February 9, 2016

Your Freedom is Worth More Than My Feelings

Stephen Fry on taking offense

"I'm offended by that" and "I find that offensive" are statements about the person making them. They tell you something about how this person feels. They are not indicators of any sort of objective metric of offensiveness. No such thing exists. They tell us nothing about the likelihood that something is offensive in any absolute sense; they are merely statements about how the person making them feels with regard to what he or she is labeling as offensive.

February 7, 2016

A Super Bowl Compilation

Super Bowl

Planning to watch the big game today? It is kind of hard to believe this is the 50th Super Bowl. I'm still not sure if I'll bother to watch it this year or not. I don't particularly care for either team, but I really despise the Broncos. I guess that means I'll root for the Panthers if I watch the game.

For someone who probably watches the Super Bowl only about half the time, I sure have written about it often. Here are some examples:

February 5, 2016

God Talk in Political Speeches as Virtue Signaling

virtue is its own reward

Have you heard the term virtue signaling? I've encountered it only recently, but the concept certainly is familiar. In this article from The Spectator, James Bartholomew takes credit for being the first to use it.
I coined the phrase in an article here in The Spectator (18 April) in which I described the way in which many people say or write things to indicate that they are virtuous. Sometimes it is quite subtle. By saying that they hate the Daily Mail or Ukip, they are really telling you that they are admirably non-racist, left-wing or open-minded. One of the crucial aspects of virtue signalling is that it does not require actually doing anything virtuous.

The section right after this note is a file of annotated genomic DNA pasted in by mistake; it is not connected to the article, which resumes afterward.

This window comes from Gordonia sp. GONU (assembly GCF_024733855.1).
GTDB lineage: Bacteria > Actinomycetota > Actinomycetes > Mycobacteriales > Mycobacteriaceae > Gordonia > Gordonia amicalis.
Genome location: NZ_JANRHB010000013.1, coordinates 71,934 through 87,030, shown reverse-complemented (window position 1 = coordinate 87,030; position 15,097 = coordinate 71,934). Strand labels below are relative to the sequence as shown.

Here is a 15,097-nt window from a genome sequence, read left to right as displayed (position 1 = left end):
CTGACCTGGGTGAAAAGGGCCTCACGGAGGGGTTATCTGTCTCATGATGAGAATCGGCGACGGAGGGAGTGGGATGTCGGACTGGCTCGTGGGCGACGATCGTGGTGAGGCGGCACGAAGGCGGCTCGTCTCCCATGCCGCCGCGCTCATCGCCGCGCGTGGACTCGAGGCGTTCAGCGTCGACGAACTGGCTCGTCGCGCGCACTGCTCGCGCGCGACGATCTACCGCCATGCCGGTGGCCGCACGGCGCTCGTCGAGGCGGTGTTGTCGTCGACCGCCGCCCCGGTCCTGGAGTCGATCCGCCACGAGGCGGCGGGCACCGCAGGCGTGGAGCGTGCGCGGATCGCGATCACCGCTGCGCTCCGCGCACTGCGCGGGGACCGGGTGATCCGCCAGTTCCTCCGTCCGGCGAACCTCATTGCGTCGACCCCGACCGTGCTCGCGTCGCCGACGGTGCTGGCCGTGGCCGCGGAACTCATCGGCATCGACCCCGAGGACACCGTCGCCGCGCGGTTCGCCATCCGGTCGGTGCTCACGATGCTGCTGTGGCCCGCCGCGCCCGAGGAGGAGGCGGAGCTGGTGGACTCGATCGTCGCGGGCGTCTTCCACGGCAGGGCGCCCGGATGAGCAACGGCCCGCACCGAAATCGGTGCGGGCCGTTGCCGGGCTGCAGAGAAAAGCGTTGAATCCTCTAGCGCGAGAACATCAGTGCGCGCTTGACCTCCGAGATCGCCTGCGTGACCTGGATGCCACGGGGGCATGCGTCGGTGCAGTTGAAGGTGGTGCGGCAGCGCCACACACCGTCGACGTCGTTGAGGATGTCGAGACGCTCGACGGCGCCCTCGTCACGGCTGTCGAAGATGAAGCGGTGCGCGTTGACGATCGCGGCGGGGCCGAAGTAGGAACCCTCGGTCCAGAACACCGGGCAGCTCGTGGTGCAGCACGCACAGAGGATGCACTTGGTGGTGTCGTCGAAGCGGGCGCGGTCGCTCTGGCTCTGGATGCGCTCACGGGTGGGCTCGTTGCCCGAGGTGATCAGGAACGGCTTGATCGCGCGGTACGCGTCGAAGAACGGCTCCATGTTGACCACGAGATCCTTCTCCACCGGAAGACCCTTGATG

I suspect virtue signaling is something we've all seen, especially on social media. The appealing thing about it, as Mr. Bartholomew points out, is that it requires no effort whatsoever. In essence, the person reaps at least some of the benefits of appearing morally virtuous without needing to do anything.

February 3, 2016

Learning to Appreciate Art After Discarding Christianity

Duchamp Fountaine
Marcel Duchamp, via Wikimedia Commons
This post was based on one I wrote back in 2007. Rather than updating the original, I decided to revise it as a new post.

I have often heard that great art is supposed to be provocative, eliciting strong and not necessarily pleasant emotions in those who experience it. Mediocre art may produce mildly pleasant feelings ("Oh, that's nice"), but the great art that ends up being remembered often involves much more than that.

Great art, it seems, is not something one just encounters causally but something one truly experiences. It may involve an aspect of confrontation, forcing the audience to experience powerful emotions or encounter new ideas. Even when great art produces unpleasant emotions, we often say that the audience is actually changed for having experienced it.

It has taken me most of my life to comprehend what I now regard as a simple truth about art, and I cannot help but think that my early indoctrination into Christianity was one of the factors which stunted my growth. I realize that statement will require some explanation.

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